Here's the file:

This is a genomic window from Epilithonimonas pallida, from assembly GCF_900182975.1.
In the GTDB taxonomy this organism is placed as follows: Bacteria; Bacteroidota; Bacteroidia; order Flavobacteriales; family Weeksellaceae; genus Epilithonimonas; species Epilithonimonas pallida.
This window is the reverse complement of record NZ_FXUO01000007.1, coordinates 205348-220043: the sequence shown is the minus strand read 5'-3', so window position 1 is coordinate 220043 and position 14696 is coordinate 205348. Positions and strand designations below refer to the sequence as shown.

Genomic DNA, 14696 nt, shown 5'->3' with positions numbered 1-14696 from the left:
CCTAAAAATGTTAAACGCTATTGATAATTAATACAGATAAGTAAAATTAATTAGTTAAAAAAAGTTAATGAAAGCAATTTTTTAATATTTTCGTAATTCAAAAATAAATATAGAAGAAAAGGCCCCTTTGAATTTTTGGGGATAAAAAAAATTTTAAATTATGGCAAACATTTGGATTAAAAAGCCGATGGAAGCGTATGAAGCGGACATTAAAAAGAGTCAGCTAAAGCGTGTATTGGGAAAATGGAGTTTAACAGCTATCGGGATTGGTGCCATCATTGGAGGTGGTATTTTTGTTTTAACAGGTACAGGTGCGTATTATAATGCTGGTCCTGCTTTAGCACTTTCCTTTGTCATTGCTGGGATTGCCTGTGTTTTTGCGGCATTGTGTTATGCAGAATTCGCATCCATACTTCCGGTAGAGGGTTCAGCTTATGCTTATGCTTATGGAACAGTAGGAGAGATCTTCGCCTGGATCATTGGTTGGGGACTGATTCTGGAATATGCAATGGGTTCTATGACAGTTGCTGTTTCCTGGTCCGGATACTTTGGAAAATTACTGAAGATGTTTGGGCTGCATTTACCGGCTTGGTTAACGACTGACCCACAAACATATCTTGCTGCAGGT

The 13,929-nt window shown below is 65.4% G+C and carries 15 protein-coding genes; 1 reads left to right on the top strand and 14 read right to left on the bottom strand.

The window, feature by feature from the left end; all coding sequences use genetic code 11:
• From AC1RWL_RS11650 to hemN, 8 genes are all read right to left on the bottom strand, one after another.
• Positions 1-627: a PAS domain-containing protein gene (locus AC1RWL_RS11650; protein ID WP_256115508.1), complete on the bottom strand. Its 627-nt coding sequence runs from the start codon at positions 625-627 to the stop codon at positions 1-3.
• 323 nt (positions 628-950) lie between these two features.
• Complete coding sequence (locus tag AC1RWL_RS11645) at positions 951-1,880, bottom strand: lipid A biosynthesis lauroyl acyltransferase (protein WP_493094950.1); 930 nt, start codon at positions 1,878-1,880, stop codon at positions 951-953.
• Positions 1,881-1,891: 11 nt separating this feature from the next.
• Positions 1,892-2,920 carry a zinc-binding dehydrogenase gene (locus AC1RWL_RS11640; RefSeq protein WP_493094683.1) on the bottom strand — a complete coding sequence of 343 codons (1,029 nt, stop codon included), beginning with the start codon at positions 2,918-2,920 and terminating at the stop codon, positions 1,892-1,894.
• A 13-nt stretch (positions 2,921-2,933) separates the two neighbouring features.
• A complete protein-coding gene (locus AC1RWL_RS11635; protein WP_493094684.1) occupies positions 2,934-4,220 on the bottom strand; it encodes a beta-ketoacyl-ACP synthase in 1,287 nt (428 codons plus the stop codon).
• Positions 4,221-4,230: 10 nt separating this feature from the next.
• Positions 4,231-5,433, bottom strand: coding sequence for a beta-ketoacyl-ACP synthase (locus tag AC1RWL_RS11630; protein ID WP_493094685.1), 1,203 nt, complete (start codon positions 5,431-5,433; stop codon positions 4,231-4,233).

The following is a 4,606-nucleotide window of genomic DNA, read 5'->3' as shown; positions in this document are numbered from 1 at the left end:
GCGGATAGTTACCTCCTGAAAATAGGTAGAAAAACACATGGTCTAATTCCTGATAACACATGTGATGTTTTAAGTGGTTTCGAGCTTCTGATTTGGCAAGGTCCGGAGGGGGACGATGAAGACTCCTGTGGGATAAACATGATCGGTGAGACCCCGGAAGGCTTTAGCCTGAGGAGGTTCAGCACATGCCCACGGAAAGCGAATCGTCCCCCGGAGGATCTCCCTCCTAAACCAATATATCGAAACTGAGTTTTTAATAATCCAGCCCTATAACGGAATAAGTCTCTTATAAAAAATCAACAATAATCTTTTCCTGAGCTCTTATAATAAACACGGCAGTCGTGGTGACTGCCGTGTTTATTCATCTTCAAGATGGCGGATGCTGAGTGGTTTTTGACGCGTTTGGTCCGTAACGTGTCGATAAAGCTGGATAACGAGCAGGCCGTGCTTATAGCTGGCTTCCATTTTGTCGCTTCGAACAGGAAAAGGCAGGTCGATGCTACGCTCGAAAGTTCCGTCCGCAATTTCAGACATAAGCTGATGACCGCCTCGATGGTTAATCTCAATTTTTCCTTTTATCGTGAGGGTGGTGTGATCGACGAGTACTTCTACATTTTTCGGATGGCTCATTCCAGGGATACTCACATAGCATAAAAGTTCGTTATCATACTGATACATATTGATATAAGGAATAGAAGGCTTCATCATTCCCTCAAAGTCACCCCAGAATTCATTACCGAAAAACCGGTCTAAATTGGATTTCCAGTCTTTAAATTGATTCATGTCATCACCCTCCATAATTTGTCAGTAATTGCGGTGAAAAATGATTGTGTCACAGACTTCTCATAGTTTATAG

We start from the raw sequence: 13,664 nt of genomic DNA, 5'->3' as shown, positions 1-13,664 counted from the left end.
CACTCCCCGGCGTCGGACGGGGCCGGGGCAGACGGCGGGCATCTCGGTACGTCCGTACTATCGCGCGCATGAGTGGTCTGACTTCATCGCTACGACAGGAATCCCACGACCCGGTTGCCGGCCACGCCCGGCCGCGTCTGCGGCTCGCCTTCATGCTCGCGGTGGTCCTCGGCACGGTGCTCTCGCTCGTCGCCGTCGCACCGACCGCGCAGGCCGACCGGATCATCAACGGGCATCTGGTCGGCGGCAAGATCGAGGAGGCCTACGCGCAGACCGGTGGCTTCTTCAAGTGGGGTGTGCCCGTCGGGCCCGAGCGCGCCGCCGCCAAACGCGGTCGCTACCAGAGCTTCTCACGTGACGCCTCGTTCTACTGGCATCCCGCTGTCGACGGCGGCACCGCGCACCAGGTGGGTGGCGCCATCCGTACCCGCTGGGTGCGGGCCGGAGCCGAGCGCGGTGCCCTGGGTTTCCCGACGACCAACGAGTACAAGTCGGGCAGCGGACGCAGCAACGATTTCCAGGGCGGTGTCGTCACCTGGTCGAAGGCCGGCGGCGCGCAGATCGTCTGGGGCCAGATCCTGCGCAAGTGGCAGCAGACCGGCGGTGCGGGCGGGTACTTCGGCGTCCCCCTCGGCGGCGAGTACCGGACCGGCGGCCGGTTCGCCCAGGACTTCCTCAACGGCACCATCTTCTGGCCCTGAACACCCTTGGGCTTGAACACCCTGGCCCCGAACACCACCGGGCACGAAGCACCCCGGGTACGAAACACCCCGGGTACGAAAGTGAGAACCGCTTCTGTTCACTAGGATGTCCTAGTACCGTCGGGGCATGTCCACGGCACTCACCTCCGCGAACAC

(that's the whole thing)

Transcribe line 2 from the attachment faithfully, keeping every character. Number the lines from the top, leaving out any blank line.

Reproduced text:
In the GTDB taxonomy this organism is placed as follows: Bacteria; Bacteroidota; Bacteroidia; order Flavobacteriales; family Weeksellaceae; genus Epilithonimonas; species Epilithonimonas pallida.